With the pace of campus life returning to pre-pandemic levels, it might be easy to overlook some of the important renovations that have recently happened around Vic. From updated exterior lighting, windows and elevators, to renovated residence washrooms and the construction of new residence accessibility suites, work has continued across campus despite the numerous disruptions brought on by the pandemic. According to Vikas Mehta, executive director of the Department of Infrastructure and Sustainability (I&S) at Victoria University, this was always the plan supported by senior leadership and the Board of Regents.
“Our work has never stopped,” says Mehta. “We continued with our plans despite pandemic-related challenges. All of the I&S team worked at our campus every day throughout the pandemic to support University business operations.”
Mehta says one of the more noticeable additions to Vic is the new exterior lamps installed across campus. These lights provide improved visibility and safety at night. While upgrading something like exterior lighting may appear straightforward, Mehta stresses that it requires painstaking planning.
“Community stakeholders selected the lamps that matched the historic esthetic of our campus, and we had a consultant do a light-intensity study on the campus at night to see where we had dark spots. We also reached out to security to see if they were aware of any areas with poor visibility,” says Mehta. “We not only replaced the exterior lamps to make the campus safer but also more energy efficient. We take every opportunity to improve the safety and energy efficiency with all our projects and renovations”
In addition to making a safer, greener space, Mehta’s team also focused on making the campus more accessible.
“The E.J. Pratt library elevator needed major work,” he says. “Along with significant repairs, we wanted to enhance accessibility features.”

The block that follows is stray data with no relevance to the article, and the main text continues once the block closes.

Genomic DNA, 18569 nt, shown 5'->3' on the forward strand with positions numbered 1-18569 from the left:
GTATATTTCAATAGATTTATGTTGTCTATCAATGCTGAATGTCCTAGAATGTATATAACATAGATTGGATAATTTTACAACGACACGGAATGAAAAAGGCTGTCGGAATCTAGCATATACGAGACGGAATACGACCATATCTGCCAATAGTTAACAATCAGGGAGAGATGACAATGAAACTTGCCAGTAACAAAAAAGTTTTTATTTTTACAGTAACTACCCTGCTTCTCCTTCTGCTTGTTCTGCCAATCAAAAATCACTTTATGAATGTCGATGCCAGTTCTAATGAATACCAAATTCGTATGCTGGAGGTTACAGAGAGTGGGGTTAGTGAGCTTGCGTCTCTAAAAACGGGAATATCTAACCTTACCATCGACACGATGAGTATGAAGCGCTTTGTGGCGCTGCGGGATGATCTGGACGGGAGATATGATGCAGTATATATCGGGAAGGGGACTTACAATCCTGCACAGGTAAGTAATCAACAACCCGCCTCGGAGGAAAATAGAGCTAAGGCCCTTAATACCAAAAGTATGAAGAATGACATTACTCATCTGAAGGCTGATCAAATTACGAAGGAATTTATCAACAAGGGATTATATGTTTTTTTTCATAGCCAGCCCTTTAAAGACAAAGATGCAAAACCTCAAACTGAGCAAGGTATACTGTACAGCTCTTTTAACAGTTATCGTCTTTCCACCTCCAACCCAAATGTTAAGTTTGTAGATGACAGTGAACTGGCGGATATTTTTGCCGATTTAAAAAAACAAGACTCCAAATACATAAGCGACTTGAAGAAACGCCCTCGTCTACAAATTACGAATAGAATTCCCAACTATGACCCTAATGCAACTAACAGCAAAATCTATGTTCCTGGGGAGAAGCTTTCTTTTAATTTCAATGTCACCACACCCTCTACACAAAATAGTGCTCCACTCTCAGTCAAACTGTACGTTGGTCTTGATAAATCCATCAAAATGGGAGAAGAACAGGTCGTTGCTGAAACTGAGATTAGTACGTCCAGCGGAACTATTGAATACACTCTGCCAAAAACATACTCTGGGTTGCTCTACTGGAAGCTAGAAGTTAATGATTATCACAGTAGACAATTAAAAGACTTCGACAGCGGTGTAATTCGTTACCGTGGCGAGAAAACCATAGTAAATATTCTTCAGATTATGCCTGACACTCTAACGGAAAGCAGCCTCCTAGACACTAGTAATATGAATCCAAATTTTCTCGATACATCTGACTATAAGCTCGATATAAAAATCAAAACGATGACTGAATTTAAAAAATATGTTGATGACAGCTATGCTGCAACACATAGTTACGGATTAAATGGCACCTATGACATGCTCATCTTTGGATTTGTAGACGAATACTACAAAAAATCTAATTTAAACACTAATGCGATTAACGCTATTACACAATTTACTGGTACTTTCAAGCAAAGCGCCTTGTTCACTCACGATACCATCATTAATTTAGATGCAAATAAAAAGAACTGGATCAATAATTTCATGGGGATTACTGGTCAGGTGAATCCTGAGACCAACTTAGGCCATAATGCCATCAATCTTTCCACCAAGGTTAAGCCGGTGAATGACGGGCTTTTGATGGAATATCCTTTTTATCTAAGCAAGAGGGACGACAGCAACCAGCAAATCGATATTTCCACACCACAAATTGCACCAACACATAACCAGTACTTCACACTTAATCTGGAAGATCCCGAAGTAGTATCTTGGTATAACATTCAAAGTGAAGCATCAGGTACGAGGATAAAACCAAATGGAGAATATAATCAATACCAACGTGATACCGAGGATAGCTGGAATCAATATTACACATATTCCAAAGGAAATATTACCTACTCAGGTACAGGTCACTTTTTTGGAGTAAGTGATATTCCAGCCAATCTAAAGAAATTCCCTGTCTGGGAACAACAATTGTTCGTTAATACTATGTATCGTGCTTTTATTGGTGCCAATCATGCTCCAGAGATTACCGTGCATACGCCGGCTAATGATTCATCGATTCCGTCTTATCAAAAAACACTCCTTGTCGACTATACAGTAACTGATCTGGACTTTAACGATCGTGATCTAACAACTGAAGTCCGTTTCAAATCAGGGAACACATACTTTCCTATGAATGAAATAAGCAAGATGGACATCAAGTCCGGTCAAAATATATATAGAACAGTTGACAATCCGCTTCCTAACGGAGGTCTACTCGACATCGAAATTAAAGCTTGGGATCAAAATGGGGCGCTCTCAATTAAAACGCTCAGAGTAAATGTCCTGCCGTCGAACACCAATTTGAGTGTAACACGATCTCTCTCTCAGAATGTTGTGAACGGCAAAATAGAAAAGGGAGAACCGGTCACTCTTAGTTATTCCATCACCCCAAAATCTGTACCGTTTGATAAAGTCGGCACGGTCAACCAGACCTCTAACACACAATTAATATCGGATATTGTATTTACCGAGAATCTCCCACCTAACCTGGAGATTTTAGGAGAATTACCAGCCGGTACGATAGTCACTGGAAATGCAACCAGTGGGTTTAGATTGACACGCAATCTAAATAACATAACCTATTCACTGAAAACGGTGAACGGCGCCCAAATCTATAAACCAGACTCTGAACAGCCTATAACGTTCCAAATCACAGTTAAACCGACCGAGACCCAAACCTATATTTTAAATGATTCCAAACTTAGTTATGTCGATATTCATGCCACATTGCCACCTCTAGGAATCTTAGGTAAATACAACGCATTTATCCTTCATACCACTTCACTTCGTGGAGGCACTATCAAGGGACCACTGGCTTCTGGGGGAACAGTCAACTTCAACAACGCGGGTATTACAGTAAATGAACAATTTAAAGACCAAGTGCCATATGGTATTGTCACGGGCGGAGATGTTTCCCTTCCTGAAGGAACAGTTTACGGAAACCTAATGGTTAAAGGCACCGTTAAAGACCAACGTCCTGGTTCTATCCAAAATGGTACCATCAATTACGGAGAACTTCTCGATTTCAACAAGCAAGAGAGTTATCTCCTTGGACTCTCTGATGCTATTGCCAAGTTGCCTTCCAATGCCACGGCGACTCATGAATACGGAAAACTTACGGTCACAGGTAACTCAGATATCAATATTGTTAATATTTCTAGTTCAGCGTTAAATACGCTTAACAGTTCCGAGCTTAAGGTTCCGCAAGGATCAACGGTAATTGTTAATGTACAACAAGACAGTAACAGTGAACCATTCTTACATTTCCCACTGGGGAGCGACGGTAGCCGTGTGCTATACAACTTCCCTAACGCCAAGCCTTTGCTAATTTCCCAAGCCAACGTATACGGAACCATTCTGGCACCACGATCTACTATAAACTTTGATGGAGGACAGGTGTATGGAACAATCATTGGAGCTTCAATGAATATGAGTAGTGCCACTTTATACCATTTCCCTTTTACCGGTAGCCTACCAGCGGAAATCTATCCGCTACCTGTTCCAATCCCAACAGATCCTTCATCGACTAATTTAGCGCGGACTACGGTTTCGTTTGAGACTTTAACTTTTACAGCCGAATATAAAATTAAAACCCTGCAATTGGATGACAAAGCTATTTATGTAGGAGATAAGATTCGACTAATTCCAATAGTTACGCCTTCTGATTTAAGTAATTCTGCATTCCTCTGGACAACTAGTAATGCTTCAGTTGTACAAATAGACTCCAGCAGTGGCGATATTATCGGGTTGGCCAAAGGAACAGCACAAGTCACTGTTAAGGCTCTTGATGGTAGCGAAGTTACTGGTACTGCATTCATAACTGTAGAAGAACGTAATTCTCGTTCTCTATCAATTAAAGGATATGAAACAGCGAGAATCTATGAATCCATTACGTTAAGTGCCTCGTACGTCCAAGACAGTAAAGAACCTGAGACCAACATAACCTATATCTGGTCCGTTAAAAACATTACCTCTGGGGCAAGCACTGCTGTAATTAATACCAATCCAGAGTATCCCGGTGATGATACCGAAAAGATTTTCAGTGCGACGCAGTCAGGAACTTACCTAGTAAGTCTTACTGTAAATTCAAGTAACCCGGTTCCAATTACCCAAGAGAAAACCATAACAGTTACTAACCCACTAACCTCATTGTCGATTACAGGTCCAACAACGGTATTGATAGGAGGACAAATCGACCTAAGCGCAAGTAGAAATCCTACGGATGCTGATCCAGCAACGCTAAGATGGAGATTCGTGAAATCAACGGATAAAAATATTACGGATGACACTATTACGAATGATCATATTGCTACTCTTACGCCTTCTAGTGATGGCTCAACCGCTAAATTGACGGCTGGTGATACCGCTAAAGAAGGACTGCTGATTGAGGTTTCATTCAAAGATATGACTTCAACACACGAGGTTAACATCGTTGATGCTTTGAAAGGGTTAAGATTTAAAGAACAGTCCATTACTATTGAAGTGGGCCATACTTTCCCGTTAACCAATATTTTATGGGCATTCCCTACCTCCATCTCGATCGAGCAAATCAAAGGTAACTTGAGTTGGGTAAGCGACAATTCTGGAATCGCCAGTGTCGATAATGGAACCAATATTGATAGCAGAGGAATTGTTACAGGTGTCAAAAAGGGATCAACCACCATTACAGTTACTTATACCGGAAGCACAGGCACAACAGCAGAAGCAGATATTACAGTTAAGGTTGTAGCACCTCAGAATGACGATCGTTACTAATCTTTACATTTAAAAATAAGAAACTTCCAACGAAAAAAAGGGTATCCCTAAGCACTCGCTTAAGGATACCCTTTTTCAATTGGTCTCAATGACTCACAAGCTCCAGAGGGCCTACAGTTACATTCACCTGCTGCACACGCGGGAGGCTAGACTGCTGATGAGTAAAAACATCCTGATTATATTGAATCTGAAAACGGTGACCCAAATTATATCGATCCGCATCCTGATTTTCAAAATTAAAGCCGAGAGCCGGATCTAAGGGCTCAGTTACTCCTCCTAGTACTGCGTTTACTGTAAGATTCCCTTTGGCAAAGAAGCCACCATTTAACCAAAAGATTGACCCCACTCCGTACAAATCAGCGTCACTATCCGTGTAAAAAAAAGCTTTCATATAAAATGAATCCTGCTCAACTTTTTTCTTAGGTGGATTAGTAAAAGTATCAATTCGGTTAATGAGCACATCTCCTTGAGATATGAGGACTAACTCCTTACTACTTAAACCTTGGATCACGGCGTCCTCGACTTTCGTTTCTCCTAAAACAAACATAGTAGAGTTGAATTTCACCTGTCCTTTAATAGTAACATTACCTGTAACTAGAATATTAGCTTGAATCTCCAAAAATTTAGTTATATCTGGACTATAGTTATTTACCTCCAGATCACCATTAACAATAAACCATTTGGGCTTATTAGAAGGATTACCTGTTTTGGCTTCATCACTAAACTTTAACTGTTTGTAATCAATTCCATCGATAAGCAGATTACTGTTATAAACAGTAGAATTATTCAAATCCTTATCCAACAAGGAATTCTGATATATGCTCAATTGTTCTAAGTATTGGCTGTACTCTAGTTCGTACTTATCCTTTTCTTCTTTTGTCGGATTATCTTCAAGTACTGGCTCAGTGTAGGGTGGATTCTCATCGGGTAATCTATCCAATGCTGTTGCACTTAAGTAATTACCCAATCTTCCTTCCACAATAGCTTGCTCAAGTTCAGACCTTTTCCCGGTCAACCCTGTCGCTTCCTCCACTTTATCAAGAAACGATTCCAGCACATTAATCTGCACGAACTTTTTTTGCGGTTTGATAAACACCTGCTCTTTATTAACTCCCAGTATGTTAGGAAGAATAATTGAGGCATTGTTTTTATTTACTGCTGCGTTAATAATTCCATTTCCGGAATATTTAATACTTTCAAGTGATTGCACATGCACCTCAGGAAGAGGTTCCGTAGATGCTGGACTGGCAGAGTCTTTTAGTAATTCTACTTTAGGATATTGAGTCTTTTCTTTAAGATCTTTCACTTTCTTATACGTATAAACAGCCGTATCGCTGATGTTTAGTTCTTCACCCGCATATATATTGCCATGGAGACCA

The newly renovated elevator features audio commands for the visually impaired, including an audible floor-passing and floor-stopping tone for floor annunciation, raised and braille floor designation signs and new floor-selector buttons that are easily identifiable by touch.
Mehta says accessibility and sustainability remain a priority, as does the need to ensure that renovations maintain the historical integrity of Vic’s campus. The recently upgraded windows at Annesley Hall and Burwash lower house are examples of the complex planning and approval processes that are required when working on heritage sites.
”We get approvals from the Toronto Heritage Society before we do any work that may change the exterior of our heritage sites,” he says. “Approval for something as seemingly straightforward as upgrading windows can take anywhere from three to eight months.”
Mehta says that the need to maintain historical integrity goes beyond permits. He stresses his team’s priority is also to fulfill Vic’s strategic framework of creating a true place of being on campus.
“People remember their experiences on campus,” he says. “They remember sitting on Vic’s red steps and taking their pictures in front of Emmanuel College or Birge Carnegie. Those are iconic sites on campus and we want to make sure that the architectural integrity is maintained.”
“This is really a team effort, with a shared goal to celebrate our sense of place,” Mehta continues. “Without the support of all our frontline teams, including I&S front-office staff, housekeeping, maintenance, grounds and the mailroom operations, none of this would have been possible.”
Even though their work is often rooted in history, Mehta says he and his team are also looking for ways to use new and innovative technology. One upcoming project has Mehta particularly excited. Although still in its preliminary stages, research is now underway to determine whether the Margaret Addison field can be used as a geothermal renewable energy source.
“What we want to do is use the geothermal, or ground source renewable energy to heat and cool our buildings. This is something that Vic’s Sustainability Committee and senior leadership is very supportive of.”
While Mehta stresses this is a three- to five-year plan, he feels positive about the project’s direction.
“We will be testing the soil and taking readings to confirm suitability and capacity. It is quite a bit of work ahead of us, but it would be a huge win for our sustainability efforts if it’s successful.”